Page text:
BRAZIL’S MOVIMENTO SEM-TERRA
Rubia R. Valente and Brian J.L. Berry
Geographical Review 105 (3)
American Geographical Society: What is the main purpose of your study?
Rubia Valente: The main goal of our study was to compare membership and accomplishments of the largest and best known of the rural landless movements, the Landless Rural Workers Movement (MST), with those of other smaller and more fragmented movements. We were particularly interested in finding whether there were any differences in standard of living and in the dissemination/quality of education among MST and the other landless settlements in Brazil.
American Geographical Society: What are the practical, day to day implications of your study?
Rubia Valente: Our study concerns the importance of education in rural areas in Brazil, focusing particularly in rural landless settlements. We examined the only rural settlement survey available in Brazil—PNERA 2007—to explore the rural settlements’ success in improving living standards of the rural poor and in providing access to education.
American Geographical Society: How does your study relate to other work on the subject?
Rubia Valente: Our research fits with research on regional development, rural education, and political movements in Brazil. We provide however the first reported analysis of the PNERA survey.
American Geographical Society: What are two or three interesting findings that come from your study?
Rubia Valente: We found that the Landless Rural Workers Movement (MST) has been far more successful than other settlement movements in assuring a better quality of life for its members. We found that MST members have better residential environments and more material possession than other settlement groups.
MST members also have higher levels of education, and provide education opportunity at higher rates than other landless groups in their settlements. When assessing the quality of the education provided, MST settlers perceived it to be at much higher standards than non-MST settlers.
There’s a strong emphasizes on providing education in MST settlements, and education is a mechanism not only for personal growth, but that emphasizes the movement’s principle of social justice, radical democracy and socialist values.
American Geographical Society: What might be some of the theoretical implications of this study?
Rubia Valente: The education available in the MST settlements has been instrumental in molding landless children to become devoted future members of the MST movement via the nature of the curriculum to which they are exposed. As a result, future leaders will emerge who will not only be committed to the landless cause, but who will address larger national issues (i.e. social justice, equality, etc.). The effect for Brazil may be profound: growing numbers of young people committed to collective values rather than the individualism, which is characteristic of the modern urban-industrial state, will want their ideals to be projected to the level of the state. As a result, it is possible that the fundamental polarity between individualism and collectivism will intensify in Brazil.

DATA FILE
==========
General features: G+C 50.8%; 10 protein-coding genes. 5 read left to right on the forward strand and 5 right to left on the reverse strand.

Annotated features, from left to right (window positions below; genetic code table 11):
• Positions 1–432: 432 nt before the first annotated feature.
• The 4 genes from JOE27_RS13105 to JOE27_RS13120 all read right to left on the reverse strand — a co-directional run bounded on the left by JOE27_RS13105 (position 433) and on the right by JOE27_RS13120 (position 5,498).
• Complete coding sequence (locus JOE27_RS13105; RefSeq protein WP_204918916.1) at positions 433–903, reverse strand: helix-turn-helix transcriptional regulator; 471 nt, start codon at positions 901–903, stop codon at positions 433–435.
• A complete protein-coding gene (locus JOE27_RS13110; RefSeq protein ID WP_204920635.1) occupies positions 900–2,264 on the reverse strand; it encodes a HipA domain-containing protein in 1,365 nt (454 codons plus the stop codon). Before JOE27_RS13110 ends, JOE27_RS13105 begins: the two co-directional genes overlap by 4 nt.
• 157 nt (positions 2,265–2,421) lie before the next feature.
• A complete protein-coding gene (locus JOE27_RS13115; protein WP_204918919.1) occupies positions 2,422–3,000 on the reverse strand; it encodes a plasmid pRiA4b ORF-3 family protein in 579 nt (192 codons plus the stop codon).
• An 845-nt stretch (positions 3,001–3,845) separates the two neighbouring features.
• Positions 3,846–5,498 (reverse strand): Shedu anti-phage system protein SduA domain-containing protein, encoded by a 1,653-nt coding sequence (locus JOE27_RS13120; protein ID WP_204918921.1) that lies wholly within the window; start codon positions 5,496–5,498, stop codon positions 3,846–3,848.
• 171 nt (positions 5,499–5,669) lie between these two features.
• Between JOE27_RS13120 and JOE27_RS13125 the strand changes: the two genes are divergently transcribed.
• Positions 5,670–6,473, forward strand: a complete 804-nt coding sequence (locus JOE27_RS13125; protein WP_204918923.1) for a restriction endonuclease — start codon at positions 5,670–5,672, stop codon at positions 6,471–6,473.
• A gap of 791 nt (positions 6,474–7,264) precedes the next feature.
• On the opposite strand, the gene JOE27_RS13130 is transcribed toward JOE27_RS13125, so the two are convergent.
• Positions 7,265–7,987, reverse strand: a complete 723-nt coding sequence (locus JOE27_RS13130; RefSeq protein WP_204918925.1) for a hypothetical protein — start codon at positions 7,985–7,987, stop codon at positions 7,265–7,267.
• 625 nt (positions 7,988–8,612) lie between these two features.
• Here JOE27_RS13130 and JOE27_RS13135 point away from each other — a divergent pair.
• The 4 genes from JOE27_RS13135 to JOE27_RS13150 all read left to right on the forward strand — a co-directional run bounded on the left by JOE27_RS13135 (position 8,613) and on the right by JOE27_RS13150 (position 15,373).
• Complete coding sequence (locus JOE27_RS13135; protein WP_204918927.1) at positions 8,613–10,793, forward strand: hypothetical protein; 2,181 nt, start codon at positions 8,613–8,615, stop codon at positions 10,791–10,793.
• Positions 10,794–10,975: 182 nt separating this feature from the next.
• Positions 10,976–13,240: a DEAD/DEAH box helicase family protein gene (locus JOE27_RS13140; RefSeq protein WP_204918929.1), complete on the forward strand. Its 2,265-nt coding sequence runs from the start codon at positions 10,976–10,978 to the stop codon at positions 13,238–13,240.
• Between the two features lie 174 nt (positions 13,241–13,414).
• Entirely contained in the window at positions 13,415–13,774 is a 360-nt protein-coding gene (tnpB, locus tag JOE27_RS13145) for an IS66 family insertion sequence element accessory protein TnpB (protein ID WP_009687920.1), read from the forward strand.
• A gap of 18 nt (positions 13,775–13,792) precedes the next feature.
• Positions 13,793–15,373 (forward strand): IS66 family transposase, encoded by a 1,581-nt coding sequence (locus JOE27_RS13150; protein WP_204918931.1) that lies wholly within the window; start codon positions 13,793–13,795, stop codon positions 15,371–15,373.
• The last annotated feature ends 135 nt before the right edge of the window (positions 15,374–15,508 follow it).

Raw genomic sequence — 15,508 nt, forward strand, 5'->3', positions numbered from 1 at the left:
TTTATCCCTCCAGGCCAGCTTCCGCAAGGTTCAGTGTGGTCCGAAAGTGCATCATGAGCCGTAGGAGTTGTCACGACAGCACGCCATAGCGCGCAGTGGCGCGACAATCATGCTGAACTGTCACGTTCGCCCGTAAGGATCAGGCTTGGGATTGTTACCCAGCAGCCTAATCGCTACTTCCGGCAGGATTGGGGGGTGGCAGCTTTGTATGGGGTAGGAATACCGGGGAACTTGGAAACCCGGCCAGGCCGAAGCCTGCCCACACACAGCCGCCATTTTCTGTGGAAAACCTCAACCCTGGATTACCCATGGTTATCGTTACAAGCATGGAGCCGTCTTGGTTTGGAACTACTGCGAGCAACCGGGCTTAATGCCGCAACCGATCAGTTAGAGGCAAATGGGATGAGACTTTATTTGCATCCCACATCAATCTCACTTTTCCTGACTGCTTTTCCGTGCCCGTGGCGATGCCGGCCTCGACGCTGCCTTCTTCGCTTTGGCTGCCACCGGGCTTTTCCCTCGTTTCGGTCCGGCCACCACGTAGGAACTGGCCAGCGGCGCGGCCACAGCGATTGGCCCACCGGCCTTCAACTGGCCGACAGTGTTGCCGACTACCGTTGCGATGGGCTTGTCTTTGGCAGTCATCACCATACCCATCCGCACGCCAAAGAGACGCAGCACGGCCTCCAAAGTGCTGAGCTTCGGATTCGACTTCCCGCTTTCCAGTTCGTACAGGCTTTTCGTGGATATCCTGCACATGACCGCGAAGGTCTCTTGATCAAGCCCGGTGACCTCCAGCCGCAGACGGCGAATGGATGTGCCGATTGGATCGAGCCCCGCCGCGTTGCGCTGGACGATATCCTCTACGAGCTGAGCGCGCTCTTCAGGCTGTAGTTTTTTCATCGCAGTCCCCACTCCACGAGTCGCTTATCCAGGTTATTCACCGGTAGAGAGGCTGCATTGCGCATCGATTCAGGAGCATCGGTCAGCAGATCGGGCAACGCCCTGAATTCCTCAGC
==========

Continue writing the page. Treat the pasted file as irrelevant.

American Geographical Society: How does your research help us think about Geography?
Rubia Valente: An important aspect of Geography is to examine the inhabitants of a particular area/region, seeking to understand humans and their complexities by analyzing who they are, how they have changed and how they live. Our research thus provides an important insight of the rural landless people in Brazil. We analyzed the characteristics of the landless in general, and compared and contrasted those who belong to the largest and most important landless movement in Latin America, the MST, with those from smaller settlement groups.
We accomplished this by asking and answering questions such as:
Who are the MST settlers? Do their personal characteristics differ from those in other settlements or from Brazil as a whole? Have settlements improved their living conditions? What can be concluded about the quality of education in the MST settlements? Do these schools have curricula that differ from Brazil’s official schools? What are the implications of the curriculum for the beliefs and behaviors of Brazil’s youthful generations?
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